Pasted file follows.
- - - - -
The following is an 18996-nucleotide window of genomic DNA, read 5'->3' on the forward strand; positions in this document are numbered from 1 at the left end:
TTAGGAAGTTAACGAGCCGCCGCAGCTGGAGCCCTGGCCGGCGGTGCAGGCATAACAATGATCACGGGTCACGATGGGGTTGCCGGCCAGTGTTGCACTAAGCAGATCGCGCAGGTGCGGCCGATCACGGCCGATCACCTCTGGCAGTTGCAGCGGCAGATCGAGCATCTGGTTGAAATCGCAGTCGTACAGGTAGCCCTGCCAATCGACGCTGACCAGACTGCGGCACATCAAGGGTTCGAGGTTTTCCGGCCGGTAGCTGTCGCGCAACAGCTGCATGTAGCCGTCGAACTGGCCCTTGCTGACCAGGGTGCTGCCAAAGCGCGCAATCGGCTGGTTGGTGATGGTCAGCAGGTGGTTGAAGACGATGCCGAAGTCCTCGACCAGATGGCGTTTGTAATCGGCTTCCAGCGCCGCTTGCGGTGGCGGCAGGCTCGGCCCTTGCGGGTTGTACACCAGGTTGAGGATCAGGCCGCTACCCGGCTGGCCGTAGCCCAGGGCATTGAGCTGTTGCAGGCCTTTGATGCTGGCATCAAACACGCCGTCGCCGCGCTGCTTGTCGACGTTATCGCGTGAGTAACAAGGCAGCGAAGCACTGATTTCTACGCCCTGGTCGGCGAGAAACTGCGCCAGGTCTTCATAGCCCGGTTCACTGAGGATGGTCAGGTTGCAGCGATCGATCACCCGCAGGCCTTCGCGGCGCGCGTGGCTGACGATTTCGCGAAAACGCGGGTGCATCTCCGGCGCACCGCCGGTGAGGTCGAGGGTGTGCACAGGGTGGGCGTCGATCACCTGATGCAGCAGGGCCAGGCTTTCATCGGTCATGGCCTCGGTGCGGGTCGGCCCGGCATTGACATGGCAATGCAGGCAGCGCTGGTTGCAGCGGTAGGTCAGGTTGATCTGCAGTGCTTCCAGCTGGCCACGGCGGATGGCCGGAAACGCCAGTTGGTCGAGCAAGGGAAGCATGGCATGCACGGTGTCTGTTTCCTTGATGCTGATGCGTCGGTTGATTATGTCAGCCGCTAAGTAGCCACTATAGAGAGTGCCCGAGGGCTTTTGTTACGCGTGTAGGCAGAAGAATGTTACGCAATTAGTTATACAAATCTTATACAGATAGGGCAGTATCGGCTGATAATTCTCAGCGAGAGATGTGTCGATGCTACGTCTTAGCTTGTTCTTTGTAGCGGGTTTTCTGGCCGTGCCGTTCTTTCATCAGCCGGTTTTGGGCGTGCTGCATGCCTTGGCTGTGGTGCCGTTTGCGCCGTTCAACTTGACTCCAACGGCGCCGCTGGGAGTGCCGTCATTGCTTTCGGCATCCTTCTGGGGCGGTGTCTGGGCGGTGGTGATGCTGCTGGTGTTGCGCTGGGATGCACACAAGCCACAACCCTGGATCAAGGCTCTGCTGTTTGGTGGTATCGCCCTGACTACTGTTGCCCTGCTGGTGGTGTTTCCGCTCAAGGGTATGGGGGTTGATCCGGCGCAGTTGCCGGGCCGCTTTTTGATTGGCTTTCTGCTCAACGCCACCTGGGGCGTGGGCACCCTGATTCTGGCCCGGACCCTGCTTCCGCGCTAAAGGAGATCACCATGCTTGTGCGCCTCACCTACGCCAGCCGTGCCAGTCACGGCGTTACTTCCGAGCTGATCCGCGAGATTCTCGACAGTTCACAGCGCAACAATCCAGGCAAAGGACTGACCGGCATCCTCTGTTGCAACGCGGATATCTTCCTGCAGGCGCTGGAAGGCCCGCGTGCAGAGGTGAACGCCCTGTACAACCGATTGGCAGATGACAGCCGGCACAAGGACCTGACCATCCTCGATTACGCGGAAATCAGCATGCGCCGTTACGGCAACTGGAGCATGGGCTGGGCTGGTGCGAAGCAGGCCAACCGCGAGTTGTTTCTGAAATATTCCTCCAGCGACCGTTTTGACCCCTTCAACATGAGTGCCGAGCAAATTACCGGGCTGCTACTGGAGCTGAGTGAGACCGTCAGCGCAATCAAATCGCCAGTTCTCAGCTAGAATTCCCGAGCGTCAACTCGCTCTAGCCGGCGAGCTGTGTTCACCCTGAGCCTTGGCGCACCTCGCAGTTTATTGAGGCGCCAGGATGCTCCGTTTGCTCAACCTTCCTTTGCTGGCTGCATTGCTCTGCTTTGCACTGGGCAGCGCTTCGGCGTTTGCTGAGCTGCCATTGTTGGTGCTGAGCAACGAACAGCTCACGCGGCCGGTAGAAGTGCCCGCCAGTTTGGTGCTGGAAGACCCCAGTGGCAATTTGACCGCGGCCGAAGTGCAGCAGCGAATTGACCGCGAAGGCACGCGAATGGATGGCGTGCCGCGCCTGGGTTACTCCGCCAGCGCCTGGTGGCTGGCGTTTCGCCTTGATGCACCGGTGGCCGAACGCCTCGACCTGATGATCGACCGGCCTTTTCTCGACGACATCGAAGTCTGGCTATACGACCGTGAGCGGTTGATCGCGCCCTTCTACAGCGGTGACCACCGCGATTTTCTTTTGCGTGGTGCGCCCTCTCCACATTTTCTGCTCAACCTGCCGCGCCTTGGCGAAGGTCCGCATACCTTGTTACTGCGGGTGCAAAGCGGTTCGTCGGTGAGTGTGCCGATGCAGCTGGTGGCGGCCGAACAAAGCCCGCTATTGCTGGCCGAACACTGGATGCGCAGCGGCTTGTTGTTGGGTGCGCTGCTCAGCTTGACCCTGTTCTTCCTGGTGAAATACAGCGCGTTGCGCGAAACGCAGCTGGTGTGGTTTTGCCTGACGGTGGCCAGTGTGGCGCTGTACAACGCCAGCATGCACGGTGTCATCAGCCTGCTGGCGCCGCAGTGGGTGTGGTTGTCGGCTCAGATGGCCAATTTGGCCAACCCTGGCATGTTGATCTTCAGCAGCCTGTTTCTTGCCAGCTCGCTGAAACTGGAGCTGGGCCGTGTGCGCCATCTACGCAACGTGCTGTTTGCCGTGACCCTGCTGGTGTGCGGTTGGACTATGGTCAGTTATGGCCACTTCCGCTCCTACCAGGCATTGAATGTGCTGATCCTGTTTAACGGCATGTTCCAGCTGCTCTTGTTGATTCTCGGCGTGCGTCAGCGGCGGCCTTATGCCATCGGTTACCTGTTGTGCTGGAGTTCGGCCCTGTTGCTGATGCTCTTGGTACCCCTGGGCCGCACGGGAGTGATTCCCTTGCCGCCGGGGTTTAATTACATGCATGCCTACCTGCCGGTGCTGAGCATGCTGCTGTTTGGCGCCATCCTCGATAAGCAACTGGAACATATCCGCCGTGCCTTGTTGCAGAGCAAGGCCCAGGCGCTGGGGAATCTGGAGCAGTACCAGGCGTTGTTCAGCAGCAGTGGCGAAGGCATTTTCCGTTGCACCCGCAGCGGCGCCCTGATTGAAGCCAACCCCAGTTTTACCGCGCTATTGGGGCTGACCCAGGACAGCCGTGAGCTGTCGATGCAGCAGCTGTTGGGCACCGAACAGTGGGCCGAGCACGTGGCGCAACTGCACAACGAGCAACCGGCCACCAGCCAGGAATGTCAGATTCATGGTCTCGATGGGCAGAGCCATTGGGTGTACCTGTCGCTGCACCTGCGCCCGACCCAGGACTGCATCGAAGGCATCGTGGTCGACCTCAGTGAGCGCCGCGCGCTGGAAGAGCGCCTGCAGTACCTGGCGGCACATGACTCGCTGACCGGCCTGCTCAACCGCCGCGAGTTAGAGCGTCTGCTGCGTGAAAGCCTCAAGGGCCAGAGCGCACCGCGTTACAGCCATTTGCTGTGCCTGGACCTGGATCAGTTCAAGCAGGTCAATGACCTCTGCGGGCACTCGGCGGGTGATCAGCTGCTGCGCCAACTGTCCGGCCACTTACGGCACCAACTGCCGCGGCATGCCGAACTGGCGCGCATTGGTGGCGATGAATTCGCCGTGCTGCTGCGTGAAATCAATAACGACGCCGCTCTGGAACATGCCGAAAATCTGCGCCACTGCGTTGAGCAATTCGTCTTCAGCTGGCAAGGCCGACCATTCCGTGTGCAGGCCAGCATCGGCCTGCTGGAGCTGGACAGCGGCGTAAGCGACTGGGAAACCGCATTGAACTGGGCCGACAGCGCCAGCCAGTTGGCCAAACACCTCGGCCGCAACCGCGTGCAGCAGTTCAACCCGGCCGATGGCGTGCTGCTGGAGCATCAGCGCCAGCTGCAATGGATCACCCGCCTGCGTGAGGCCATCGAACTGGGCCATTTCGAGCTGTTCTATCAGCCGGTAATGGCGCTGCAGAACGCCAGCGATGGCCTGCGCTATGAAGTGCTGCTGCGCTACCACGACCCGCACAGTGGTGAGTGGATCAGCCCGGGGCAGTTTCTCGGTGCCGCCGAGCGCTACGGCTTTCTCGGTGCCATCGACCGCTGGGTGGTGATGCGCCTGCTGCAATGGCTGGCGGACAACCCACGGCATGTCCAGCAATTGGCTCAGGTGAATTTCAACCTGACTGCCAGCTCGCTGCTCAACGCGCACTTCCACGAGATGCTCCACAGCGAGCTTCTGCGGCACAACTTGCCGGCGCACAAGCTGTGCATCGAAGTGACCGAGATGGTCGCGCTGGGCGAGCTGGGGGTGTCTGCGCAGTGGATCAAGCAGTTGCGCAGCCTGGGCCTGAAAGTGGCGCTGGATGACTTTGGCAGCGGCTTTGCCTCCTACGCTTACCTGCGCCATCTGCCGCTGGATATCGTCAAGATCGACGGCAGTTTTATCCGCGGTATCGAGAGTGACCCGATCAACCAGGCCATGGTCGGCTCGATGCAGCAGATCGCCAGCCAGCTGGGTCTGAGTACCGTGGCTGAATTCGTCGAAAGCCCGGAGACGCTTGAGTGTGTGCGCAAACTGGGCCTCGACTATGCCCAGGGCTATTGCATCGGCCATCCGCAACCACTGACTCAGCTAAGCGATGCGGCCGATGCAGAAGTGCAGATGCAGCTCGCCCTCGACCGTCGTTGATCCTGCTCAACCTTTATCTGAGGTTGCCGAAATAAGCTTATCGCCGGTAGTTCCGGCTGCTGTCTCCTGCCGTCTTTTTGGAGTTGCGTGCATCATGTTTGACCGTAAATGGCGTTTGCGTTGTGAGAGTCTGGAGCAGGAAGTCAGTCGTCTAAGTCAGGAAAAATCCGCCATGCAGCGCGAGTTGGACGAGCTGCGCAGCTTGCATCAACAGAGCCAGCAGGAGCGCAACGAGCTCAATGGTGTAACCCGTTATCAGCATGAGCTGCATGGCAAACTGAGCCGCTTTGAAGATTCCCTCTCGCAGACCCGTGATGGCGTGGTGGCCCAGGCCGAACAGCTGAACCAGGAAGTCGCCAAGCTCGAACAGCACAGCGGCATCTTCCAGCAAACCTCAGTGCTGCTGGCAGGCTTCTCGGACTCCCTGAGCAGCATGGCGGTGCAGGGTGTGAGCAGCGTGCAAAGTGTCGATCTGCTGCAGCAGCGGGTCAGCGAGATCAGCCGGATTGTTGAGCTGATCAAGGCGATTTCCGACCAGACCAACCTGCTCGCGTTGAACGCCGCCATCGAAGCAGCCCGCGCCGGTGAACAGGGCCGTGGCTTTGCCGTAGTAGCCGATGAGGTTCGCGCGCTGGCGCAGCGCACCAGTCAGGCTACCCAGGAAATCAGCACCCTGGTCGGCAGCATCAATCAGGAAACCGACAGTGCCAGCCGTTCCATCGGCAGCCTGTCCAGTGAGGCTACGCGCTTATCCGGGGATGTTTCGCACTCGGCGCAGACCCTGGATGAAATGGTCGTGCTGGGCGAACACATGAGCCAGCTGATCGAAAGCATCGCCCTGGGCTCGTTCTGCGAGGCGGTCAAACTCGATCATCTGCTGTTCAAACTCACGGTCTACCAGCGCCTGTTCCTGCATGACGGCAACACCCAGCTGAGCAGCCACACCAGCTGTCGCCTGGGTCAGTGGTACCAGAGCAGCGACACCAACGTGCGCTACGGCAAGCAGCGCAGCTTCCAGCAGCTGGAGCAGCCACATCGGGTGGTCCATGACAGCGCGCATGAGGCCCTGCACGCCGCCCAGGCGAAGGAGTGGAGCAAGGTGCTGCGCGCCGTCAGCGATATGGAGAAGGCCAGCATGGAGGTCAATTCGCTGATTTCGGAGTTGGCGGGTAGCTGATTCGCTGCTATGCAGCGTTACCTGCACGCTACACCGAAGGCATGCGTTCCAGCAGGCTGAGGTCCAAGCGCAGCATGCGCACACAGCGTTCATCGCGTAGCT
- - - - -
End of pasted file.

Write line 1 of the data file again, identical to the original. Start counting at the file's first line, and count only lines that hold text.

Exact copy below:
The following is an 18996-nucleotide window of genomic DNA, read 5'->3' on the forward strand; positions in this document are numbered from 1 at the left end: